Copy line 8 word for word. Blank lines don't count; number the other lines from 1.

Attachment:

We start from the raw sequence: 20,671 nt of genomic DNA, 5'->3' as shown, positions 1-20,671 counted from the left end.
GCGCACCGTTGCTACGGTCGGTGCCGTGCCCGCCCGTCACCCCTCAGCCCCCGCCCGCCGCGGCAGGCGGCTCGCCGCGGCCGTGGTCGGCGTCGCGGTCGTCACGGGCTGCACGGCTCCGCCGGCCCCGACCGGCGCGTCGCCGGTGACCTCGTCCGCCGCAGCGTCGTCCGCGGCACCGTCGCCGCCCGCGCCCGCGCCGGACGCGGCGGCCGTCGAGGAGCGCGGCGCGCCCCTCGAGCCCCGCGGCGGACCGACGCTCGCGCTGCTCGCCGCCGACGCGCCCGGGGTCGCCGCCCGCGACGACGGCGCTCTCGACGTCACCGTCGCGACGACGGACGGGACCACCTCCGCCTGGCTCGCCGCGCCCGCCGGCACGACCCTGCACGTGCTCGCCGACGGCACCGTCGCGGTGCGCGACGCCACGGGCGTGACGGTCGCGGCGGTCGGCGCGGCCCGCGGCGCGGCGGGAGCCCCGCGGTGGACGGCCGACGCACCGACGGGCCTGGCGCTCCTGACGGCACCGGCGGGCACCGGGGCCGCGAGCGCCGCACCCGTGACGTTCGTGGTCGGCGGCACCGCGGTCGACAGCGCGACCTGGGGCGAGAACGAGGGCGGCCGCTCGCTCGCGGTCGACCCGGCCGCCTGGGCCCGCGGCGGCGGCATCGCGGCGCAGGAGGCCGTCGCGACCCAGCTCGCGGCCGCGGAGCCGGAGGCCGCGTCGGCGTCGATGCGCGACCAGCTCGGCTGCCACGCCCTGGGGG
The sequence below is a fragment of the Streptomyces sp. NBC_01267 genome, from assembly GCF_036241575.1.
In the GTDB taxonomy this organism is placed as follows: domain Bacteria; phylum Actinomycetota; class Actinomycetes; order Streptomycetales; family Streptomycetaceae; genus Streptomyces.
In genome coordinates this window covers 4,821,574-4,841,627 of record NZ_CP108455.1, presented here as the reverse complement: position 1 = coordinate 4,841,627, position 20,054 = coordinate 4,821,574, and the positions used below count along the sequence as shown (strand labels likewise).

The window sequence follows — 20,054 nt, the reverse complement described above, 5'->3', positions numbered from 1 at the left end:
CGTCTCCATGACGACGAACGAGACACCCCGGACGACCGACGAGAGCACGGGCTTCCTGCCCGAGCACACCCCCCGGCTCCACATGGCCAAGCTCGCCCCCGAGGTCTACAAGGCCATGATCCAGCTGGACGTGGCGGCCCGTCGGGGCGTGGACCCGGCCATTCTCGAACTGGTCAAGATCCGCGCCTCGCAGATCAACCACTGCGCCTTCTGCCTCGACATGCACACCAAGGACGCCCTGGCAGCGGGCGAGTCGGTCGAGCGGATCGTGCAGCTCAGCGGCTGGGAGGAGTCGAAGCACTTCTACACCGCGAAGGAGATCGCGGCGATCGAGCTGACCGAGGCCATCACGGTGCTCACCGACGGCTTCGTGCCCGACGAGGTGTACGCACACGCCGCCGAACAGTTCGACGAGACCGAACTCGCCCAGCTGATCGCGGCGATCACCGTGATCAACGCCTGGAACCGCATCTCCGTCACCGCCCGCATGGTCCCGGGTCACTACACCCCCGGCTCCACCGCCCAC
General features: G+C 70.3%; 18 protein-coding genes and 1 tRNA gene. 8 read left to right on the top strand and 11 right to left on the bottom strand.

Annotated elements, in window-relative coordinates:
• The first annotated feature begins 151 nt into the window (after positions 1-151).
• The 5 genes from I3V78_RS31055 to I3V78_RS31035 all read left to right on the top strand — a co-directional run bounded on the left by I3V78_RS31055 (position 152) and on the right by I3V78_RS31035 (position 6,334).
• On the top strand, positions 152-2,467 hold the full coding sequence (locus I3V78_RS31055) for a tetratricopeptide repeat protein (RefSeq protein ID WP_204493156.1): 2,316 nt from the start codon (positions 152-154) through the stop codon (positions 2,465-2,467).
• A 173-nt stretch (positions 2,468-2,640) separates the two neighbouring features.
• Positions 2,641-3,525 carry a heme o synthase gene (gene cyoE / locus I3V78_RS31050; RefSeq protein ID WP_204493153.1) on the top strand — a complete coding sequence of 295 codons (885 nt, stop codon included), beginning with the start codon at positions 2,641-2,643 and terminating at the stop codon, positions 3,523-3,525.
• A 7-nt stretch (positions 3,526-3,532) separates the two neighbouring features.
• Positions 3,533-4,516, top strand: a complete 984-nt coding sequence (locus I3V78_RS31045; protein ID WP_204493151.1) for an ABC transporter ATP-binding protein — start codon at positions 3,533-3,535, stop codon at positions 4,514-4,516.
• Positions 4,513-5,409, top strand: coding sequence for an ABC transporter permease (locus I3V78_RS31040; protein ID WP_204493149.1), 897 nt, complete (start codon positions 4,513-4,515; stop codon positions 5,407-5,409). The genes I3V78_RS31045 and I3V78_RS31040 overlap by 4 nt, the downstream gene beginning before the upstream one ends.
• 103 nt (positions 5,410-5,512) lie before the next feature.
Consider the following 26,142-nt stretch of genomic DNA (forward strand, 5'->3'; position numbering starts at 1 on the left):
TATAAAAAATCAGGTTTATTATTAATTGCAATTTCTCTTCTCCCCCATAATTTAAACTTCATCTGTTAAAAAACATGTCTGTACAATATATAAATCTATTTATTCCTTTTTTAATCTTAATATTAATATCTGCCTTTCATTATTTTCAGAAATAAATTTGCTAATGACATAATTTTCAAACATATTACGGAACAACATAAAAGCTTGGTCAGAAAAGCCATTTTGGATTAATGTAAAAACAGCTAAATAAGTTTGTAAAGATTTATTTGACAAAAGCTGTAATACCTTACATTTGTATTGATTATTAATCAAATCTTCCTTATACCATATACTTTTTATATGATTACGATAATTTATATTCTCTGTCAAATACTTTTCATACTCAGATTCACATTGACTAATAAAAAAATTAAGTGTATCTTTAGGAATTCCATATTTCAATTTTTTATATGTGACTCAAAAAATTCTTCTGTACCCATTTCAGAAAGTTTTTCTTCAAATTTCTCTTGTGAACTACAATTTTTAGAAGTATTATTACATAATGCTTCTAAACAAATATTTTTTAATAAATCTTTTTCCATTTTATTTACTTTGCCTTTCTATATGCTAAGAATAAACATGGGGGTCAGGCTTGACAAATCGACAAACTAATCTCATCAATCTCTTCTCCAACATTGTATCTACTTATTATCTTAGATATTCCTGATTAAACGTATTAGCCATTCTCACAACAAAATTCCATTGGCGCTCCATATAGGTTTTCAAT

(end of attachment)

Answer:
General features: G+C 70.3%; 18 protein-coding genes and 1 tRNA gene. 8 read left to right on the top strand and 11 right to left on the bottom strand.